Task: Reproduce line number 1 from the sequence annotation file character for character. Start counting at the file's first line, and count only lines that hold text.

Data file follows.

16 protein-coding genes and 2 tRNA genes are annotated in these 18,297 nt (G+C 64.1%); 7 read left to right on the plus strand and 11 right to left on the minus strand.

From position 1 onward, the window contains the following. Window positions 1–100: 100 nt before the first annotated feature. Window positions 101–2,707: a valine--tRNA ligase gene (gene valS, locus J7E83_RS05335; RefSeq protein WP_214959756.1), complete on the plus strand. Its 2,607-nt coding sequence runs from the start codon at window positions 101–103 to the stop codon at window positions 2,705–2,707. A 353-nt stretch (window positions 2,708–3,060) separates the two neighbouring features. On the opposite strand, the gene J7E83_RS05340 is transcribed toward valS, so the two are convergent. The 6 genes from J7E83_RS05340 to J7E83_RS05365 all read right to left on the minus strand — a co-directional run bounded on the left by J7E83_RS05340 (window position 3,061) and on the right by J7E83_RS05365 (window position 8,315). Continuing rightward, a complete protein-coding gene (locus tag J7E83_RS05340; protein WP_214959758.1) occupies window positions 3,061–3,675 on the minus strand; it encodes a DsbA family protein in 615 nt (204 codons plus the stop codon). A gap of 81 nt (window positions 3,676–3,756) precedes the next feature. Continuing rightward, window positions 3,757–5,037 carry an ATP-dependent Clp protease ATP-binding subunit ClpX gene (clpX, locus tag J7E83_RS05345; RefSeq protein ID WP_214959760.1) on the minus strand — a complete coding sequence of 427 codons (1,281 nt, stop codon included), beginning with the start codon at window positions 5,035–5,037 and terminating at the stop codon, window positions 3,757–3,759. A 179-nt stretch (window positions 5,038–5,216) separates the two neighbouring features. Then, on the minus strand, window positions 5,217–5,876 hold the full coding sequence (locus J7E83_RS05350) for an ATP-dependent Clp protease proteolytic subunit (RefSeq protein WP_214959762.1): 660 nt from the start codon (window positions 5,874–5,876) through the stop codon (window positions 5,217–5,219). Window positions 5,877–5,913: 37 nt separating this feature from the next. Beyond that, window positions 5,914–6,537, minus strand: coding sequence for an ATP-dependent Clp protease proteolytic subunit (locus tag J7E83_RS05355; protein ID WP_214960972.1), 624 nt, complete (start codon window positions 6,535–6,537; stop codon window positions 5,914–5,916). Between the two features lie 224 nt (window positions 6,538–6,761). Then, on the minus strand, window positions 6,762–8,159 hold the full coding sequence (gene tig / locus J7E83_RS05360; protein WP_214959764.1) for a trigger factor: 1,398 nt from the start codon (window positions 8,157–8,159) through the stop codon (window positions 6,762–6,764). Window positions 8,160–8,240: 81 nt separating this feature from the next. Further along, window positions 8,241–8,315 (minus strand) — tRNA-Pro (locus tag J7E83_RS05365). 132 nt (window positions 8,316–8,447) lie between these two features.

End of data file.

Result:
16 protein-coding genes and 2 tRNA genes are annotated in these 18,297 nt (G+C 64.1%); 7 read left to right on the plus strand and 11 right to left on the minus strand.